My rating: 2 of 5 stars
I'm actually REALLY glad to have finished this book.
I enjoyed the first few chapters; they were laced with the cuteness of Cleo and the bond she built with the family; which is familiar, since I have cats at home too. It made me go 'awwww~' on more than one occasion per chapter, but after the 5th-6th chapter onwards, anything other than that of Cleo was, quite honestly, boring.
I understand that the protagonist is literally overwhelmed with grief at the death of Sam. I definitely understand her situation, but after a while, it seems as if the protagonist contradicts her own opinions. She says that she doesn't like people who immerse themselves in self-pity, but that was EXACTLY what she did for a good period of time, months after Sam's death.
It may be because of my intolerance towards anyone who uses self-pity as a way to garner sympathy (then again, the protagonist said she's sick and tired of everyone's sympathy as well) or attention; which the protagonist says she hates as well.
Another thing that bored me was the way the author described scenes. I can tell that she's trying to be detailed, which is good, but somehow, it just doesn't get me, know what I mean? When it came to those parts, I just felt like skimming through the pages until it went back to 'story mode'.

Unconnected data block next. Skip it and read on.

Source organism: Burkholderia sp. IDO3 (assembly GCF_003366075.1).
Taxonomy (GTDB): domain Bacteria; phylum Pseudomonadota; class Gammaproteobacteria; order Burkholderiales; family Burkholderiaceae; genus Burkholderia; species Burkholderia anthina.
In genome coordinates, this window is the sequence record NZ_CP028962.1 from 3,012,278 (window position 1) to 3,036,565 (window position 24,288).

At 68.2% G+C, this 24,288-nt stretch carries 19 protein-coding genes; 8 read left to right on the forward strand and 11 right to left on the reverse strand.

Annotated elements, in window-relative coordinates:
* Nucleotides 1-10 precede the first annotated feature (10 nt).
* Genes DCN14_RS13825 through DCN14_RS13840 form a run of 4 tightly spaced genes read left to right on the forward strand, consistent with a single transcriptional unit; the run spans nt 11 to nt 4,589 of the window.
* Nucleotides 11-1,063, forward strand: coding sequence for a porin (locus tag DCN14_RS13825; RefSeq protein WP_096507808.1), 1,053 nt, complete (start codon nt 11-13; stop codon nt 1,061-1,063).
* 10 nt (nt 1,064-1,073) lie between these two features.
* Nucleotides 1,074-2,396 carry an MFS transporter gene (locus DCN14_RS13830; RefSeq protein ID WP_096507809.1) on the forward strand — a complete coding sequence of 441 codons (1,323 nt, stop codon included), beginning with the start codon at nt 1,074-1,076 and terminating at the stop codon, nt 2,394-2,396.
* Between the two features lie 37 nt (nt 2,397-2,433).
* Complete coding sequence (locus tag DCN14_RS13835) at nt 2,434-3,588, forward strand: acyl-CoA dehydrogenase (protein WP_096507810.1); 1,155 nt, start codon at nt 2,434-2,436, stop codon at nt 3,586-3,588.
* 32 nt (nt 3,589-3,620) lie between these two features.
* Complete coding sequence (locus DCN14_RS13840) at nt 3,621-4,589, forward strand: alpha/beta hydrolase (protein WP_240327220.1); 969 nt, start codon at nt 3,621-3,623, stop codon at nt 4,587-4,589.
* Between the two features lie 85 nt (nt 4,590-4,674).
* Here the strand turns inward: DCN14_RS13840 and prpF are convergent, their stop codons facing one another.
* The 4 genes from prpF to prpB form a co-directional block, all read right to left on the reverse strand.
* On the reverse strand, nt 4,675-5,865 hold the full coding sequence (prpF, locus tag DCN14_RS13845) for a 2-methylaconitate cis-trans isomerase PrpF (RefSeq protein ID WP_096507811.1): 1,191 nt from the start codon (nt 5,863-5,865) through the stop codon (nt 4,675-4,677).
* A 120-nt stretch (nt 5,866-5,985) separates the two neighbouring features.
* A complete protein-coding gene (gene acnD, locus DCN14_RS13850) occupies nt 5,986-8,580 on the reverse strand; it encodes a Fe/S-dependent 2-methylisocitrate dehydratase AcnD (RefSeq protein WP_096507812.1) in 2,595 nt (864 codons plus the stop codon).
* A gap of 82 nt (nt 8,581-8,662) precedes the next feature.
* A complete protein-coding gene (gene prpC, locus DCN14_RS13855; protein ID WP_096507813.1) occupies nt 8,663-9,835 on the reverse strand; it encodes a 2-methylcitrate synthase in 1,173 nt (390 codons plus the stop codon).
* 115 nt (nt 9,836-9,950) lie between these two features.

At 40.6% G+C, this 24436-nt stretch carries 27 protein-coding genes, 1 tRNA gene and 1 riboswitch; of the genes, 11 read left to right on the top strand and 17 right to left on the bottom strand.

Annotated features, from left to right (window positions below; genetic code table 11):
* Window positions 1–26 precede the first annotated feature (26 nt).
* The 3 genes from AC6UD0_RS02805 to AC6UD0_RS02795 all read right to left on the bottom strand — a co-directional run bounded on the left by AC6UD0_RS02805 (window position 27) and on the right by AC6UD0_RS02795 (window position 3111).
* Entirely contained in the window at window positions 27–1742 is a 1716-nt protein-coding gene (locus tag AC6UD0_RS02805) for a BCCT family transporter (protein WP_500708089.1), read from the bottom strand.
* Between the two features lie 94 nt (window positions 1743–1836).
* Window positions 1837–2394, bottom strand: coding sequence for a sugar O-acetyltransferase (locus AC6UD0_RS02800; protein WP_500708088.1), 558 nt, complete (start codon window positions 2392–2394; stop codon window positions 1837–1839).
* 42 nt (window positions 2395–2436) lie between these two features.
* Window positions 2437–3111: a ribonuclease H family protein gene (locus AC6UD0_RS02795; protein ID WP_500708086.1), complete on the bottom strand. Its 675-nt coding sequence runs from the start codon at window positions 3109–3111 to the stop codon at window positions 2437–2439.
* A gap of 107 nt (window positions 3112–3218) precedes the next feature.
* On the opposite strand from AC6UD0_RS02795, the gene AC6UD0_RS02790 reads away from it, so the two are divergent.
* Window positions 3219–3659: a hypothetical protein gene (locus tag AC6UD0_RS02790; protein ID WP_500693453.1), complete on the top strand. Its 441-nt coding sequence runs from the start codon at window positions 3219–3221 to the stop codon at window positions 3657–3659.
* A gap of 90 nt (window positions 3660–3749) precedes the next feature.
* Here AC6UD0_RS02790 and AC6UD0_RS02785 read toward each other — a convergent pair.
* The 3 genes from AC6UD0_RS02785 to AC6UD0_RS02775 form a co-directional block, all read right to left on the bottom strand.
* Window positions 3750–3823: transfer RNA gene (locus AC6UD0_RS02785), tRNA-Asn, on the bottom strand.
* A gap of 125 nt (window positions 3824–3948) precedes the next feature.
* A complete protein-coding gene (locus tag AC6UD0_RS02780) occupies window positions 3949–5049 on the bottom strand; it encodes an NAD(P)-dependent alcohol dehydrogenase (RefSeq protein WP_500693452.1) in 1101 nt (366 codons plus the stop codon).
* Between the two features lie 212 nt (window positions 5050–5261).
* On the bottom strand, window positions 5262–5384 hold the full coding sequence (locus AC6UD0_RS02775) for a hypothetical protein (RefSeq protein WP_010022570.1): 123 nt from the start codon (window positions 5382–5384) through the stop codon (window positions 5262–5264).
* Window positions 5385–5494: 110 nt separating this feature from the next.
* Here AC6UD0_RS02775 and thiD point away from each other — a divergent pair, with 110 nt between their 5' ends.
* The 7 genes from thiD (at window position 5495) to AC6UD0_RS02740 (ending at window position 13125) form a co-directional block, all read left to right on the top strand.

I found it quite difficult to finish, because as much as I wanted to finish it as soon as I could, I also couldn't muster up enough interest to actually pick the book up to read. Most of the time, I forced myself to.
A little comparison, if I may, to one of the claims made by Good Housekeeping, stating that this book was the next Marley & Me. I can definitely spot instances where scenes are described in a similar fashion, but I beg to differ, if you'll forgive me. John (Grogan, author of Marley & Me) had a flair of describing scenes in detail, yet with humour, which unfortunately, I find that Helen kinda lacks.
I won't deny the 'lessons' that Cleo has taught, though. Being an animal lover myself, I definitely agree that animals DO have some sort of healing power. Not just in dogs like Marley, and not just in cats like Cleo. It could be your pet chameleon for all it's worth.
Then again, I MUST say that I mean no insult to Helen Brown. I understand that every author has their own writing style, and this was just my honest opinion. Will I pick up After Cleo? Probably not. But I've seen a good few readers who enjoyed this book. So I recommend taking my review with a pinch of salt, and not let it deter you from giving this book a shot.
Who knows, you may find that unlike me, you like it!